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Celebration of Service

IBM volunteers make history during the company’s Celebration of Service

Over 300,000 volunteers, including senior executives, give back to their communities

During the year long Celebration of Service, IBM volunteers, in unprecedented numbers, are making history by sharing their time, skills and expertise at schools and community organizations worldwide. To date, more than 300,000 IBMers in 120 countries pledged 2.5 million hours on 5,000 projects, and the Celebration of Service continues all year!

On June 15, 2011, the IBM Celebration of Service Day, IBM employees came together to volunteer their time and expertise to make a difference in communities around the globe. Their volunteer projects were as diverse as the volunteers themselves, and their impact was significant.

IBM executives were very much a part of the Celebration of Service Day and they were out in full force, joining scores of IBM employees to make this day a success. One common executive goal was the launching of new forms of lasting relationships with carefully selected nonprofits. Another was to urge employees to keep redefining global standards for corporate citizenship.

As Sam Palmisano told students in Baltimore, “… We're giving back to the world because the world has been generous to us."

Back to the beginning

The IBM chairman decided to spend June 15 in his home town of Baltimore, Maryland, US. It was here, in 1973, he joined IBM, starting as a salesman. On June 15, 2011, Sam, with Baltimore’s mayor and chief of schools, joined about 100 middle-school students at Digital Harbor High School in south Baltimore, to educate students on the many uses of digital technology.

Encouraging entrepreneurship

For Ginni Rometty, the Celebration of Service Day was an opportunity to lead hundreds of volunteers in “speed mentoring,” building entrepreneurial skills among low-income, high-potential members of Westchester County’s Women’s Enterprise Development Center. "This is a really interesting time for business," said Ginni. "We have a huge boom of information, fueled by wireless deployment and social media, and I think we are on the cusp of another big wave of innovation, led by the entrepreneurship of small businesses."

Using technology to help visual impaired

Amit Sharma, vice president and general manager, Operations, IBM India, kicked off a partnership with India Retina with the announcement of a $10K Catalyst Grant to create an online, interactive database to match the visually impaired with IBM and other volunteers. India’s expanded partnership with Retina was showcased by IBM volunteers across that nation demonstrating new tools for India’s 23 million blind people, the largest number in the world.

Social media increases exposure

Celebration of Service Day activities received enormous exposure, largely thanks to social media, another indication of how the world has changed since the days of IBM’s first product line – butcher scales. Perhaps the most visible promoter of that technology was Jon Iwata, senior vice president, Marketing and Communications. Jon paused before leading a Harvard University workshop for nonprofits on use of social media to tweet: “Today: IBM's Worldwide Day of Service. I'm in Boston, one of 100 IBMers helping 125 NGOs with marketing and comms plans.”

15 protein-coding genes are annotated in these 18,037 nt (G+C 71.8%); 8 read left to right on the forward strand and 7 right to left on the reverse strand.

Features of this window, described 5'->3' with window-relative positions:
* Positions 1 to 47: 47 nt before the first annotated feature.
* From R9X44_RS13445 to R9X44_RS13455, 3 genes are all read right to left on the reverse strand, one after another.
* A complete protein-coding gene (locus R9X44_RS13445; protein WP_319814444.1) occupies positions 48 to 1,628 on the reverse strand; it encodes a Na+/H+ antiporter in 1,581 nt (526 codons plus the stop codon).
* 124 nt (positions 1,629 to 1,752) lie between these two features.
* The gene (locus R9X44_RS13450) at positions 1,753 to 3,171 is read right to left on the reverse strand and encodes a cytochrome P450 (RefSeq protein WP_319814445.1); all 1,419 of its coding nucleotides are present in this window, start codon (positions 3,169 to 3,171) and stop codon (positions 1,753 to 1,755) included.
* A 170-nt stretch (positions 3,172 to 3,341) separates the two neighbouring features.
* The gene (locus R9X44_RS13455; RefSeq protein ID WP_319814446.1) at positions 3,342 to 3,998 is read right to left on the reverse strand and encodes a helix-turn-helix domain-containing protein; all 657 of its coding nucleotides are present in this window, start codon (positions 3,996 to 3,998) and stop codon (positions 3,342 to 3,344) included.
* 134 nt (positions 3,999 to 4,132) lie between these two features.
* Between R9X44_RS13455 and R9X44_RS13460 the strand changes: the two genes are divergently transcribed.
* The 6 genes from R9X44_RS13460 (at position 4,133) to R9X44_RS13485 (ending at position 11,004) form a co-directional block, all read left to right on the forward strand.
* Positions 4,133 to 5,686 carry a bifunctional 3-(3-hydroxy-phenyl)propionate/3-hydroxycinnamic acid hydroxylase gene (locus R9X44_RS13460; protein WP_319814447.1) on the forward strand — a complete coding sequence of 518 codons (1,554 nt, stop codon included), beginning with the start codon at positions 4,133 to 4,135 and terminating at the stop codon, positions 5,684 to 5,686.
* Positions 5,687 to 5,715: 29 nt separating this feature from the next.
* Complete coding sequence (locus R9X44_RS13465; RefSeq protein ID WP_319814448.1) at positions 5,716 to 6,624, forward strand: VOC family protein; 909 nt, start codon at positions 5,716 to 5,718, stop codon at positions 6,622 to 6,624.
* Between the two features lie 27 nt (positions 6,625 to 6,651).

Two days later, he added an update, “Back to work today... IBM's goal for next 100 years? Creating a smarter planet” and pointed followers to a recommended CBSNews blog on IBM.

Describing the Harvard event on her own blog, one nonprofit leader noted: “It was amazing to connect with others facing similar struggles we are having and talking about what our main issues have been and how to focus energies on this!”

A sampling of other senior executives’ service activities

In Washington, DC, Rod Adkins, senior vice president, Systems and Technology Group, met with 9th grade students at KIPP DC College Preparatory. Joining him were leaders of the Smithsonian National Museum of African American History and Culture and other volunteers. The group helped students submit personal stories to the “National Memory Book Exhibit,” a new feature of the museum’s IBM-funded Museum of the Web. “America’s shifting demographics make it especially important that we encourage minority students to pursue science and engineering education,” Rod said.

Meanwhile, in Brazil, innovative IBM Research Lab work with biodiversity led IBM Brazil general manager Ricardo Pelegrini to announce a partnership with the Ministry of Science. A new collaborative “Community Science” portal will facilitate cooperation among students, communities, educators and scientists on biodiversity in the Amazon, the world’s largest rain forest.

In the United Kingdom, Country General Manager Stephen Leonard joined other volunteers to launch a partnership with Mowgli, a nonprofit specializing in providing mentors to new entrepreneurs starting their own for-profit businesses or social enterprises. Hundreds of colleagues, meanwhile, spread about the UK in more than 25 “Silver Surfer” workshops teaching internet concepts to seniors.

Summing up his feeling, Stephen noted: “I am very proud of the enviable track record of volunteering that we have here in the UK. It is not just about the volume that our employees deliver, but also the range and quality of that volunteering … As we continue with our year-long Celebration Of Service, I look forward to driving new initiatives that build on what we have achieved so far.”

IBM is marking its centennial year with a worldwide celebration of volunteer service. Throughout 2011, IBM invites everyone to join our global community of employees, retirees, families and friends as we support the communities where we work, live and learn together.